Oh, Christmas tree! Increasing demand, decreased supply of live trees driving up costs, may leave some in the cold

Area residents pining for a live Christmas tree to gather ‘round this Yuletide should act early and expect to pay more because demand is up while supply is down.

Roger Koch, president of the Ohio Christmas Tree Association, said live trees are seeing resurgent popularity. But it takes eight to 10 years to grow a tree, so local growers have a smaller supply from planting less on the heels of the Great Recession.

People can expect to pay about 10% more this year, he said, and for some lots to run out. His 5-acre farm south of Oxford in Butler County, Koch Christmas Trees, opens Black Friday but is taking customers by reservation only this year to avoid untenable crowds.

“I would suggest to people that if you truly want to get a cut tree, you need to be cognizant of when you purchase that tree. You don’t want to lollygag,” he said. “If you do, you probably won’t find one.”

ExploreTurkey give-away to area veterans a thank you for their service

Stores and farms that ship in trees from out of state are also impacted by fires and droughts in the Pacific Northwest, as well as supply chain problems, according to the American Christmas Tree Association.

“Consumers who delay their tree purchase will face limited selection and fewer options than in years past,” the association said in a recent news release.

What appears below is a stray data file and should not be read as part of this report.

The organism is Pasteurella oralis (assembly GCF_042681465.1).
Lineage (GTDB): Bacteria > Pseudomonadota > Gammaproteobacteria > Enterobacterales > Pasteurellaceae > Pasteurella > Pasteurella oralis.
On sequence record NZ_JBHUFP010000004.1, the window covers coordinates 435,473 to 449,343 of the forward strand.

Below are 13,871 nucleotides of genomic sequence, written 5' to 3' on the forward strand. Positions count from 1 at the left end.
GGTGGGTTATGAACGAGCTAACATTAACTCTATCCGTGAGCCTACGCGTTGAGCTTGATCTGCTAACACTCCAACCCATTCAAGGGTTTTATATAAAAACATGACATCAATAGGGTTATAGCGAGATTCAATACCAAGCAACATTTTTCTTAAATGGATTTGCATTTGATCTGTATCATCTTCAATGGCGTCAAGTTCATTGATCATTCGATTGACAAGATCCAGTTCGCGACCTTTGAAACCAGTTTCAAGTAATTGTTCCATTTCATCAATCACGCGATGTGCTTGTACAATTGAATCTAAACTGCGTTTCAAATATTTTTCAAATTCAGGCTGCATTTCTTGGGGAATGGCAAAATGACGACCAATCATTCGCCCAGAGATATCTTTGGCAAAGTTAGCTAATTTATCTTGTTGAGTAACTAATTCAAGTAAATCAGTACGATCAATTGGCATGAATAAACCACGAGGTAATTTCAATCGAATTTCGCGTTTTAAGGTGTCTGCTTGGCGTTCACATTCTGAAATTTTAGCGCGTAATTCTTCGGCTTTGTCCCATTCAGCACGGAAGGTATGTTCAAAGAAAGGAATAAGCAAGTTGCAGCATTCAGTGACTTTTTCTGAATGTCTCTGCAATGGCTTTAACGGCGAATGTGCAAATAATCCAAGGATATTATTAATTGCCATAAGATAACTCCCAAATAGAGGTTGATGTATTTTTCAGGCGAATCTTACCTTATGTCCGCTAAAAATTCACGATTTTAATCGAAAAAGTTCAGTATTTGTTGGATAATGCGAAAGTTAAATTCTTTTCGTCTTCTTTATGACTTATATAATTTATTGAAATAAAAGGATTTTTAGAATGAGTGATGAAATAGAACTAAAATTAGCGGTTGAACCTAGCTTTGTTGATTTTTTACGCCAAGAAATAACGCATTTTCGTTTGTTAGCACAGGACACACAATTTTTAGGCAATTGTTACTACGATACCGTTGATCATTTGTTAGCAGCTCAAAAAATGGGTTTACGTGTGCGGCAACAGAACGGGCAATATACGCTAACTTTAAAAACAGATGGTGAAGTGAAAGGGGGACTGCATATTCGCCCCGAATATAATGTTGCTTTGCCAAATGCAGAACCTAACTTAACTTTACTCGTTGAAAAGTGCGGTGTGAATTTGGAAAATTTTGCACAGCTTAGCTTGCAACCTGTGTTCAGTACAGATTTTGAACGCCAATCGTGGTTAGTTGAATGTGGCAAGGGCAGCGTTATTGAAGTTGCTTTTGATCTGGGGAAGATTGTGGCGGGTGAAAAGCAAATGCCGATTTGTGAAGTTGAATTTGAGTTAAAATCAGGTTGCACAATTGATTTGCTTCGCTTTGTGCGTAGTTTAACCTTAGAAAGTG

Credit: Bill Lackey

Credit: Bill Lackey

Ben Young stood last week at the end of Santa Claus Lane, the path that runs through his family’s ­­­50-acre Carl & Dorothy Young’s Christmas Tree Farm outside Yellow Springs, as workers drilled tree stand holes in cut trees preparing for the business to open on Nov. 26. They are not requiring appointments.

The farm was extremely busy last year, Young said.

“A lot of folks were anxious to get out of the house and get a real tree,” he said. “What we do here is where you can go out and cut your own, so it’s kind of more the experience. We’re selling the family time together … create some memories, take some pictures and get a tree.”

Credit: Bill Lackey

Credit: Bill Lackey

Young’s grows primarily Canaan fir trees — a relative of the iconic Frazier fir, which doesn’t grow in Ohio — as well as white pine, Norway spruce and white fir. They also buy extra trees from other farms. Young wanted to ship in some bigger trees to offer this year but couldn’t because of the cost of trucking.

“During the recession, some guys quit planting. In this business you’ve got to plan 10 years ahead of time if you’re going to have a big tree, so that threw a bunch of folks behind,” he said. “Demand is growing faster than the trees.”

About the Author